Many studies have proven the link between air pollution and cardiovascular disease. As harmful pollutants enter the airways and bloodstream, they can cause artery blockages, a buildup of fatty deposits, heart attacks, and fatal heart failure. However, a new study discovered that air pollution affects not only cardiovascular health, but also kidney function.
The study, published in the Journal of the American Society of Nephrology (JASN), links air pollution levels to kidney failure, kidney disease, and kidney function decline. The findings even show that kidney health can be impaired at relatively low levels of air pollution.
“Even levels below the limit set by the EPA [Environmental Protection Agency] were harmful to the kidneys. This suggests that there is no safe level of air pollution,” said Dr. Ziyad Al-Aly, Director of Clinical Epidemiology at the VA Saint Louis Health Care System and leader of the study.
For the study data was gathered on 2,482,737 US veterans using databases from the Environmental Protection Agency (EPA) and the Department of Veterans Affairs.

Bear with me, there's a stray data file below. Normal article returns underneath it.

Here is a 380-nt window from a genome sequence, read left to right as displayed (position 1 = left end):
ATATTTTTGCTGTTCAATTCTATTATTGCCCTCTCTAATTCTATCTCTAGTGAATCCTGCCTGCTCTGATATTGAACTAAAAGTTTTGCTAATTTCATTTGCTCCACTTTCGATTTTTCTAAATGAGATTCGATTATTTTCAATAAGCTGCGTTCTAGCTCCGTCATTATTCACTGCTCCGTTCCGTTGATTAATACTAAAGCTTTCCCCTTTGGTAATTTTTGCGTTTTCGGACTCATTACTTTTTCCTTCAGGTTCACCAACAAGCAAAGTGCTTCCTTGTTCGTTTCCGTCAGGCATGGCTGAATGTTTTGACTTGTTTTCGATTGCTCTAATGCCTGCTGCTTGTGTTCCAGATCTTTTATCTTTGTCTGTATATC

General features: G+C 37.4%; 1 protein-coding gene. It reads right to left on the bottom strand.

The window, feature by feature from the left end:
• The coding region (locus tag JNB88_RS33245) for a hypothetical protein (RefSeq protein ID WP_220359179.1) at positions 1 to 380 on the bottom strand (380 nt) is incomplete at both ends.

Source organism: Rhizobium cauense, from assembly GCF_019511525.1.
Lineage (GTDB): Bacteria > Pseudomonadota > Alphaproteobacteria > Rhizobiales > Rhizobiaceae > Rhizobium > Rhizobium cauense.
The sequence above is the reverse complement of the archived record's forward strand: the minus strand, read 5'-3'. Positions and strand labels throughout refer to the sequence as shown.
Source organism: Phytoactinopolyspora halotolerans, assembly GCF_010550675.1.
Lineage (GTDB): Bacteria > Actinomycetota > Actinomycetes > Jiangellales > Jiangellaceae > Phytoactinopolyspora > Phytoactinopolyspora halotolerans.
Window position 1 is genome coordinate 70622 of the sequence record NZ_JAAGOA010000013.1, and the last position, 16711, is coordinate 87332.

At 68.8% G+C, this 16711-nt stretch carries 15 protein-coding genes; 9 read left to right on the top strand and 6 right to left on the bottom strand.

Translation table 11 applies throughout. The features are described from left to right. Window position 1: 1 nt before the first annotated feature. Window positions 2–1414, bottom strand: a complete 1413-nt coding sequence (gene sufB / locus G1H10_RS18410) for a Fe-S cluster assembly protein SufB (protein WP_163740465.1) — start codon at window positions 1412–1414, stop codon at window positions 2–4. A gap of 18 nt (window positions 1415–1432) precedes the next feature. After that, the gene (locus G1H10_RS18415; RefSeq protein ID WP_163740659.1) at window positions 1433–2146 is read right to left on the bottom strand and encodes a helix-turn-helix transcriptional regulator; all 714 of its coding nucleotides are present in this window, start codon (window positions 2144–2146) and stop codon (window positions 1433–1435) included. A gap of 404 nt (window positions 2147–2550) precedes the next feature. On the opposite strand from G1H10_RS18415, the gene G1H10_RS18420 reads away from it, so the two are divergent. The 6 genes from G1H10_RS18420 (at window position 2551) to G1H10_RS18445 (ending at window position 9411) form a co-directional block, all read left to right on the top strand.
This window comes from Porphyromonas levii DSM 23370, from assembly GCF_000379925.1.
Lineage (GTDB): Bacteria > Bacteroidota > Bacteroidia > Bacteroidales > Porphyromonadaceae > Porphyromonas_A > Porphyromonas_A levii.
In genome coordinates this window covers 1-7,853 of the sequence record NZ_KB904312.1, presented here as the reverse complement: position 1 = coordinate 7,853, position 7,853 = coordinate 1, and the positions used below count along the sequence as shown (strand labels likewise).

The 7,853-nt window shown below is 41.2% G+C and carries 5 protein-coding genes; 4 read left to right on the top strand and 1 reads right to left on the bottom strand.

The veteran participants were followed for eight and a half years while the researchers measured kidney health and air pollution levels.
The researchers found a direct correlation between kidney decline and air pollution levels.
Each year, 44,793 new cases of chronic kidney disease are reported, and according to this new study, could be directly caused by air pollution levels exceeding the EPA’s standards.
This new research shows not only that there is a link between kidney disease and air pollution, but also that even levels below EPA recommendations can have a damaging effect.